“Bagatelle: A Novel” by Maurice Denuziere

Tags

, , , , , , , , , , , , , , , , , , , , , , ,

Bagatelle Plantation moveThis week, the week after the Fourth of July, is usually a pretty good week for a vacation. I always enjoy relaxing on vacation with a good book, whether I’m at the beach, in the mountains, or hiding out in a cozy bed and breakfast down here in Louisiana’s famous Plantation Country. One of my all time favorite books is Bagatelle: A Novel by Maurice Denuziere. The book is a historical fiction based in Louisiana around the St. Francisville area. Here’s the description from the jacket:

Bagatelle by Maurice Denuziere, Translated from the French by June P. Wilson. Her name was Caroline. Her beauty was exceptional, her passions and ambitions unquenchable. Her resolve: to become mistress of the great southern plantation named Bagatelle, located not far from old New Orleans. His name was Clarence Dandridge. He was a bachelor, slender, handsome, a man of probity, the catch of Louisiana. He was also a man with a terrible secret that prevented him from loving and marrying any woman, a man who desired but could not possess the most desirable woman of the antebellum South, Caroline. So begins this international best seller written in the grand tradition of the great romantic southern novels. It is a story filled with danger and death, war and pestilence, a story of an unforgettable heroine, Caroline, and hero, Clarence, and their successful struggle to overcome personal and historical adversity.”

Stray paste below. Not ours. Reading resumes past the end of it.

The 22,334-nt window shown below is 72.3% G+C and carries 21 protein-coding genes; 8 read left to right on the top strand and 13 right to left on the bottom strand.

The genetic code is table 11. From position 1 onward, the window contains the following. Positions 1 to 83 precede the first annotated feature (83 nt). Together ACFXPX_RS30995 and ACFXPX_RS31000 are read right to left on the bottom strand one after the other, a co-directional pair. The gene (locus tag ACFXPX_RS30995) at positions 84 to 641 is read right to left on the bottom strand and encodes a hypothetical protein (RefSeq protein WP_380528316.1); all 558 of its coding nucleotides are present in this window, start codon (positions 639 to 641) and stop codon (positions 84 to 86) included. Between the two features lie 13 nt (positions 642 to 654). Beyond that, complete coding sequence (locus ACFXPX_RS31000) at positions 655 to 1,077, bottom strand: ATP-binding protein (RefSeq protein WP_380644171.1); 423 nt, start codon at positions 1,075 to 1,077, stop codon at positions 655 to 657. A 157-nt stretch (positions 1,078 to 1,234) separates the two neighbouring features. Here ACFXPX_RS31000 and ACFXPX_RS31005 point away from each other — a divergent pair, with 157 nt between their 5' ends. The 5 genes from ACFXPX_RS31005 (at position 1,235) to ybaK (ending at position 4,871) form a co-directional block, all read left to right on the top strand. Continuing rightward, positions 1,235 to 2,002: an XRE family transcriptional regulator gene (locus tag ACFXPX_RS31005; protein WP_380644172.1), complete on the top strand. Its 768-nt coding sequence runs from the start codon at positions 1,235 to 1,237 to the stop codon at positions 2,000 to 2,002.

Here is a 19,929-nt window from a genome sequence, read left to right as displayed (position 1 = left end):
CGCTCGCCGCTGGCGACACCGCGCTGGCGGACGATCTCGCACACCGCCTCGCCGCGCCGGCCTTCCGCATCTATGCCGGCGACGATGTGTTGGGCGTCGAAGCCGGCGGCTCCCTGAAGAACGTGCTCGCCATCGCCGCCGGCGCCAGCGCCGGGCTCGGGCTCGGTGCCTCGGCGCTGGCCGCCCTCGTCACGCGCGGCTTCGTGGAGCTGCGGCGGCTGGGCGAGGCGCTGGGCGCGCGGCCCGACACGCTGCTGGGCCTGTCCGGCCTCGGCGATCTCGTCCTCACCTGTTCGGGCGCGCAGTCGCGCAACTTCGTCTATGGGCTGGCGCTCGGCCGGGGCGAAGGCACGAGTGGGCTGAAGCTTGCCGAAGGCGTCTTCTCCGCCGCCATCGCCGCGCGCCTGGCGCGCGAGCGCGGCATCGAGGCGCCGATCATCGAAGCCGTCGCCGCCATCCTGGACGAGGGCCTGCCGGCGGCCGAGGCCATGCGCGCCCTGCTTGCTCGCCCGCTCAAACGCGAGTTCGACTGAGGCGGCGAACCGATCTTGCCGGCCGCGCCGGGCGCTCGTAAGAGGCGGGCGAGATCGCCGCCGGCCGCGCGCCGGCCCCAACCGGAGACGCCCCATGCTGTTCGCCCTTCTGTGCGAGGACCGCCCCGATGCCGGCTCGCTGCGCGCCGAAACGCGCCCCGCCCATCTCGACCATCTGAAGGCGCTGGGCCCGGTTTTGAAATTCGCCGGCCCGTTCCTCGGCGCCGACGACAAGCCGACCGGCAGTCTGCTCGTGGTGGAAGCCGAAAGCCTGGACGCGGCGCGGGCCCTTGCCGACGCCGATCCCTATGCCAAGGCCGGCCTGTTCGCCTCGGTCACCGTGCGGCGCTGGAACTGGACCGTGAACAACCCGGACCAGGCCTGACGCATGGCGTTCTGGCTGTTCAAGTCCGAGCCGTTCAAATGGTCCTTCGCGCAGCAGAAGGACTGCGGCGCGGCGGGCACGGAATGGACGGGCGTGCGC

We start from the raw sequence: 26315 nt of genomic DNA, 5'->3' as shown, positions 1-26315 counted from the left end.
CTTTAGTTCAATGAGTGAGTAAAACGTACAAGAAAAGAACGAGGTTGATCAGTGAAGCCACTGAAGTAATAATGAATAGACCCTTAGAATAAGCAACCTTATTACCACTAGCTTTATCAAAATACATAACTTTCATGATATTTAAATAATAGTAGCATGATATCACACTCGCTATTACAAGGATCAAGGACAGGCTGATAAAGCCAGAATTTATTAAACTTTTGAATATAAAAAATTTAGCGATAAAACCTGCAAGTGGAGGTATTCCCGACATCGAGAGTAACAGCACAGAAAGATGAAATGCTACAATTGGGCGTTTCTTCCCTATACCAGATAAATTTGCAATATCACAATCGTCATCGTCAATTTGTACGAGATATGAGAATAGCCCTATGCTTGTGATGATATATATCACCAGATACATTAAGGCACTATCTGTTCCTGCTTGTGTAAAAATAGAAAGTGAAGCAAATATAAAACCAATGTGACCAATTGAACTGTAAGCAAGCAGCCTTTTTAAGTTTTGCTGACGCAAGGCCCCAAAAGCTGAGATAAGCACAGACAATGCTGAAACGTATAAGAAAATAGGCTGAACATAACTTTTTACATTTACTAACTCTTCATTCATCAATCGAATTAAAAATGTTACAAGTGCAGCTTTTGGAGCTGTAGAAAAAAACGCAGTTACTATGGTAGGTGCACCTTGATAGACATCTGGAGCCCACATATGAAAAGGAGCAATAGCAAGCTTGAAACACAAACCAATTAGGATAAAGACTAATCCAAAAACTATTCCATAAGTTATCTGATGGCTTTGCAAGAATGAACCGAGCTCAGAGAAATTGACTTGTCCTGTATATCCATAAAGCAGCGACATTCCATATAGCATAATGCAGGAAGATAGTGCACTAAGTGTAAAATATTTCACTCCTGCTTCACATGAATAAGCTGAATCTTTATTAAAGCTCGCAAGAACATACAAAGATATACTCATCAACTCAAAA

The book begins in the early 1800s and follows the happenings and people of Bagatelle Plantation. The original Bagatelle Plantation (see picture above) was located much closer to where The Cabin is in Burnside and moved in the 1970s to Plaquemine Point by barge, about 20 miles upriver from Burnside. Originally published in French in 1898, Denuziere’s novel has served as a way to get to know Louisiana for French citizens for the last 100+ years. In fact, when I was working at Bocage Plantation a few years ago, we had French guests who said as much and recommended the book to me.

So if you’re on vacation and looking for a good read and are interested in Louisiana history, I highly recommend Bagatelle. You won’t regret it!

Follow

Get every new post delivered to your Inbox.

Join 2,199 other followers